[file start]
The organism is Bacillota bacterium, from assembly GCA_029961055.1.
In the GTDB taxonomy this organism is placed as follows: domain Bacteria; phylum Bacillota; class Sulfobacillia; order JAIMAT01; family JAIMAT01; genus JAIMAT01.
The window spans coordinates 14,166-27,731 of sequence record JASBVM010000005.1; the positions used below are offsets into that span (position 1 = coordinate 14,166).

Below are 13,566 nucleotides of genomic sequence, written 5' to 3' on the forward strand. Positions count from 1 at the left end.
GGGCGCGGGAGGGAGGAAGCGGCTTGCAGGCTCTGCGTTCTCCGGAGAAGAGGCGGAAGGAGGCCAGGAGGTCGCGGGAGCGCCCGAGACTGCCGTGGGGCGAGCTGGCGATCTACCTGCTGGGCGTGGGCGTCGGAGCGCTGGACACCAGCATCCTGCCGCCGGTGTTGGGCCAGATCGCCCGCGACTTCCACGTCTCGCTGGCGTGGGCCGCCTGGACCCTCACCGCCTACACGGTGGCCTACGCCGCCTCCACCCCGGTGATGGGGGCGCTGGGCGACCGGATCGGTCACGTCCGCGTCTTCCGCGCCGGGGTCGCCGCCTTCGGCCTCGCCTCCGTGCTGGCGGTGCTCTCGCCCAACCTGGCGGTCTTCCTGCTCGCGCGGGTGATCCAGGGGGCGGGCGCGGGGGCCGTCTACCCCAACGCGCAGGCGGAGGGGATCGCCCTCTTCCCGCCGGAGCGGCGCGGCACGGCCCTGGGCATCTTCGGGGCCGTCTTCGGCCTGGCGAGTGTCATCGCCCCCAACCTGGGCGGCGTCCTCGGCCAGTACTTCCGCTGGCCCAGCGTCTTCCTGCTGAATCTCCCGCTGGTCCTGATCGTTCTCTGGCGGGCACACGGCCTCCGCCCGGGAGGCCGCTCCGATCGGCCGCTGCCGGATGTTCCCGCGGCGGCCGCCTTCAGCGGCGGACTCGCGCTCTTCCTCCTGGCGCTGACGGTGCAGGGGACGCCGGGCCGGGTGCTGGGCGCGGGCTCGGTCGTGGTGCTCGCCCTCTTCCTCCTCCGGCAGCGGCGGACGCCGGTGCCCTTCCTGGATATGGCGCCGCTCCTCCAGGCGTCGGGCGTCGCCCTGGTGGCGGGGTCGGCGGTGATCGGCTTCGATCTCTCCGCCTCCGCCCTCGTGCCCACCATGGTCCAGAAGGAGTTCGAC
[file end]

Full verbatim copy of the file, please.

The organism is Bacillota bacterium, from assembly GCA_029961055.1.
In the GTDB taxonomy this organism is placed as follows: domain Bacteria; phylum Bacillota; class Sulfobacillia; order JAIMAT01; family JAIMAT01; genus JAIMAT01.
The window spans coordinates 14,166-27,731 of sequence record JASBVM010000005.1; the positions used below are offsets into that span (position 1 = coordinate 14,166).

Below are 13,566 nucleotides of genomic sequence, written 5' to 3' on the forward strand. Positions count from 1 at the left end.
GGGCGCGGGAGGGAGGAAGCGGCTTGCAGGCTCTGCGTTCTCCGGAGAAGAGGCGGAAGGAGGCCAGGAGGTCGCGGGAGCGCCCGAGACTGCCGTGGGGCGAGCTGGCGATCTACCTGCTGGGCGTGGGCGTCGGAGCGCTGGACACCAGCATCCTGCCGCCGGTGTTGGGCCAGATCGCCCGCGACTTCCACGTCTCGCTGGCGTGGGCCGCCTGGACCCTCACCGCCTACACGGTGGCCTACGCCGCCTCCACCCCGGTGATGGGGGCGCTGGGCGACCGGATCGGTCACGTCCGCGTCTTCCGCGCCGGGGTCGCCGCCTTCGGCCTCGCCTCCGTGCTGGCGGTGCTCTCGCCCAACCTGGCGGTCTTCCTGCTCGCGCGGGTGATCCAGGGGGCGGGCGCGGGGGCCGTCTACCCCAACGCGCAGGCGGAGGGGATCGCCCTCTTCCCGCCGGAGCGGCGCGGCACGGCCCTGGGCATCTTCGGGGCCGTCTTCGGCCTGGCGAGTGTCATCGCCCCCAACCTGGGCGGCGTCCTCGGCCAGTACTTCCGCTGGCCCAGCGTCTTCCTGCTGAATCTCCCGCTGGTCCTGATCGTTCTCTGGCGGGCACACGGCCTCCGCCCGGGAGGCCGCTCCGATCGGCCGCTGCCGGATGTTCCCGCGGCGGCCGCCTTCAGCGGCGGACTCGCGCTCTTCCTCCTGGCGCTGACGGTGCAGGGGACGCCGGGCCGGGTGCTGGGCGCGGGCTCGGTCGTGGTGCTCGCCCTCTTCCTCCTCCGGCAGCGGCGGACGCCGGTGCCCTTCCTGGATATGGCGCCGCTCCTCCAGGCGTCGGGCGTCGCCCTGGTGGCGGGGTCGGCGGTGATCGGCTTCGATCTCTCCGCCTCCGCCCTCGTGCCCACCATGGTCCAGAAGGAGTTCGAC